“We’re laboratories of an idea, of an educational system that is not as mechanical as the educational system that is prevailing in many other places,” Mr. Durnan said. “We are not urban-school-turnaround experts. ... At the same time, we feel we have a responsibility as educational citizens to share what we know and contribute to the conversation.”

But given the still-tight funding for higher education, Mr. Hausfather said he doesn’t expect many universities to launch new K-12 laboratory schools. “There are some lab schools that are maintaining,” he said, “but they’ve basically become very good private schools, and how is that adding to the university’s mission?”

Holding Focus

The P.K. Yonge school, which was not part of Mr. Durnan’s study, successfully navigated very similar budget and organizational upsets.

Twenty-eight years ago, when Ms. Hayes joined P.K. Yonge as a kindergarten teacher, the nearly 80-year-old laboratory school had rich, ongoing research projects with the University of Florida’s college of education, published its own monograph research series, and provided training for student and inservice teachers.

Still, funding was channeled from the state through the university and the education college, and “in the ‘80s and ‘90s, less and less was flowing through to the school. Our new carpet was the carpet they pulled up from the [university] library,” Ms. Hayes recalled. “For my first four years, faculty meetings regularly revolved around the concern that the school may soon no longer exist.”

Rather than move to an independent school model, P.K. Yonge and three other laboratory schools in the state doubled down on their public education research mission. In 1991, the Florida legislature redesignated them as independent school districts of choice, providing direct state funding—and also opening them up to state and federal accountability.

In the decades since, Ms. Hayes, who four years ago became head of P.K. Yonge, said, “we are challenged at a whole new level here, around how do you design and test innovations in K-12 education, knowing some will fail, knowing your teachers have to live within the constraints of K-12 accountability and teacher pay in Florida?”

University of Chicago Laboratory Schools

(University of Chicago)

John Dewey founds an elementary school in his home at 1328 East 57th St. in Chicago. The Dewey School, the first campus in what is to become the Laboratory Schools, is intended to serve as a place to test Mr. Dewey’s progressive theories of education—including learning through hands-on projects—and to train teachers in how to use them.

The Dewey School merges with Francis Parker’s experimental school and the newly created Chicago Institute for teacher training at the University of Chicago. Faculty participate in ongoing training and education research.

The University of Chicago closes its graduate school of education; the Laboratory Schools fall under the undergraduate education department.

The schools are reorganized and their governance is separated from the university. The university board is replaced with one made of parents and community members, and enrollment grows dramatically, from 1,450 in 1987 to 2,100 today.

The 1,150-student K-12 school has focused heavily on “research and outreach": Instead of using a waitlist, it now enrolls students from 37 cities in and around Gainesville using a lottery weighted to ensure its student population has low mobility and mirrors the demographics of the state as a whole— “a researcher’s dream,” Ms. Hayes notes.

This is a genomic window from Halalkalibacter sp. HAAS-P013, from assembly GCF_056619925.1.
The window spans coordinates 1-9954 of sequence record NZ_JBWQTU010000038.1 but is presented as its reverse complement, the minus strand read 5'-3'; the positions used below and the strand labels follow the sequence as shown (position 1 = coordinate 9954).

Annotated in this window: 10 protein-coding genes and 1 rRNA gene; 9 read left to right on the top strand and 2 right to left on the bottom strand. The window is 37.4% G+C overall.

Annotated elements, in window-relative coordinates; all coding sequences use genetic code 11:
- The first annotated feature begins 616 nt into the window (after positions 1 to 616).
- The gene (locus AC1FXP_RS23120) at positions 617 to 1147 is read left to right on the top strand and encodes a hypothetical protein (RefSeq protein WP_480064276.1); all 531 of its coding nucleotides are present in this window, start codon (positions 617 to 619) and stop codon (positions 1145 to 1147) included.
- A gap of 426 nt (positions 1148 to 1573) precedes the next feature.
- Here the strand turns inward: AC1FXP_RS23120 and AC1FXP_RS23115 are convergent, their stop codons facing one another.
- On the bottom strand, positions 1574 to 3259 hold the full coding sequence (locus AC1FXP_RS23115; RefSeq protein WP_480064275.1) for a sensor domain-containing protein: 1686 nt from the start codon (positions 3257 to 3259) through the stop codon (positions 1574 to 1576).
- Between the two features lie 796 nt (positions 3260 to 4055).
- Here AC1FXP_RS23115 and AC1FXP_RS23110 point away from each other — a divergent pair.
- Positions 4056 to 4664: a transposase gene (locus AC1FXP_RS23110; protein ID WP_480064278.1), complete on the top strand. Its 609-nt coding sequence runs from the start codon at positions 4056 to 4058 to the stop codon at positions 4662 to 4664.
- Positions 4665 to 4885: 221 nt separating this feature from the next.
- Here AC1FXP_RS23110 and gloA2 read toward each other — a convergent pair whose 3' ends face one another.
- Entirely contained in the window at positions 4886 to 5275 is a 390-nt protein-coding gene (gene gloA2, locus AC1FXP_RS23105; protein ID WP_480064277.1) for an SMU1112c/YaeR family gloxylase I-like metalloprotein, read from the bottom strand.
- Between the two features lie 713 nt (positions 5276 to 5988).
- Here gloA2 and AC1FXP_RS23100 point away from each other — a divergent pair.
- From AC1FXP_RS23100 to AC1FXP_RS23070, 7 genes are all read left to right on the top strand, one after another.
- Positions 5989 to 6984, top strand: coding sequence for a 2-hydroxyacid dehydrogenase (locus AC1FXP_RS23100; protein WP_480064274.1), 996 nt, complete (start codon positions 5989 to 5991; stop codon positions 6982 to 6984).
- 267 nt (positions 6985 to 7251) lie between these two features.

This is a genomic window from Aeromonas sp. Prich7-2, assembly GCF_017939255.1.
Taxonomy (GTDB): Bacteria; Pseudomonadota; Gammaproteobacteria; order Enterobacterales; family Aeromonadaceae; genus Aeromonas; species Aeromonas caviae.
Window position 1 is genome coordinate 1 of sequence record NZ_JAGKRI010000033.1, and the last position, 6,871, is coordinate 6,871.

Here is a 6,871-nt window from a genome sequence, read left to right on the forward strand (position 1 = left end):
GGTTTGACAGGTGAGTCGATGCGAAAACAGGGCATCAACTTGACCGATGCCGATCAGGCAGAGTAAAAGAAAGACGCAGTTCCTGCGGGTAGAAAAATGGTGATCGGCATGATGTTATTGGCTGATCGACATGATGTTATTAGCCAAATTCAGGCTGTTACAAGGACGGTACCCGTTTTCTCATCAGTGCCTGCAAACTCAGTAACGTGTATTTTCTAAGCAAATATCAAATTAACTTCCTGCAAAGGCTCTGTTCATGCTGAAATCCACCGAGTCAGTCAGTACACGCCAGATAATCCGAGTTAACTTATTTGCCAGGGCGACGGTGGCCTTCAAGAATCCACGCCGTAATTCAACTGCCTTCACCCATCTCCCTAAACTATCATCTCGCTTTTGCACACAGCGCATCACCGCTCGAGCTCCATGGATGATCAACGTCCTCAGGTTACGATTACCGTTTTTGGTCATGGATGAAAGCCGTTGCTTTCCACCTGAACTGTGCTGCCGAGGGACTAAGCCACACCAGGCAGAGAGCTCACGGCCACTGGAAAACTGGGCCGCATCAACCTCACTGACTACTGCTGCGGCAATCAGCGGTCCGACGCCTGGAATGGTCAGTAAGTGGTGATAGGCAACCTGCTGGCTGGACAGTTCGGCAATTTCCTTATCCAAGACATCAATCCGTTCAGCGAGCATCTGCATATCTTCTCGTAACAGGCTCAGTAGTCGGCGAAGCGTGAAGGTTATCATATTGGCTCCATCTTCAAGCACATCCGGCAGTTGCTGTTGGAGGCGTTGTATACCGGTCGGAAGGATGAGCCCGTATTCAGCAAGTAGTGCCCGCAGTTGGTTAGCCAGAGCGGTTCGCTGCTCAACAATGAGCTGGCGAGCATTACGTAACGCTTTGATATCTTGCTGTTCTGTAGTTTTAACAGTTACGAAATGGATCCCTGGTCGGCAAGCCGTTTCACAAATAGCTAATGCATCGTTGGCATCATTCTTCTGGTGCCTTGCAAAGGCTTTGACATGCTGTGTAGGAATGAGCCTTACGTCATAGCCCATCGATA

P.K. Yonge teachers, alone or in collaboration, conduct their own studies each year and present them to local researchers in an annual symposium, intended to launch larger research projects. The classes are open to observation, and the school helps train education researchers on how to study in schools without interfering with students in classrooms.

The school also has been able to supplement its budget with fee-based research and professional development workshops, including one last week demonstrating sample reading lessons based on the Common Core State Standards, which drew more than 60 teachers from around the state.

There are a few relative newcomers trying to pick up the original model, such as the K-8, 535-student School at Columbia University, which was started in 2003 both to contribute research and professional development and to provide a draw to potential Columbia faculty with school-age children.

Amani Reed, the head of the School at Columbia and a former principal at the Chicago Laboratory Schools, said his school is not directly affiliated with Teachers College, Columbia University, but works hard to retain a laboratory spirit: Last year alone, school staff members visited with 356 public and private schools in New York City to share best practices; conducted teacher-training workshops in New York City, San Francisco, and Istanbul; and partnered with Columbia’s school of public health to study and develop teacher training around student gender and sexuality.

“The idea of our founding was to have an independent school with a very public purpose, and we continue to try hard to model that,” Mr. Reed said.

There are also some signs that laboratory schools could make a comeback, at least in some areas. Under former Gov. Bob McDonnell, a Republican, Virginia earmarked money to encourage universities, community colleges, and school districts to develop new laboratory schools—though it remains to be seen whether the initiative will continue under new Gov. Terry McAuliffe, a Democrat.

Ms. Diebold of the IALS said she has started to get more calls from colleges interested in starting schools. In the last year the association launched a new award to honor the laboratory schools that proved most committed to core practices, including active research, teacher training, and international and local collaboration with schools.

“I guess we have changed; we have to, to stay alive,” Ms. Diebold said. “We’re coming back to finding that niche.”

A version of this article appeared in the February 25, 2015 edition of Education Week as Amid Change, Lab Schools Seek New Missions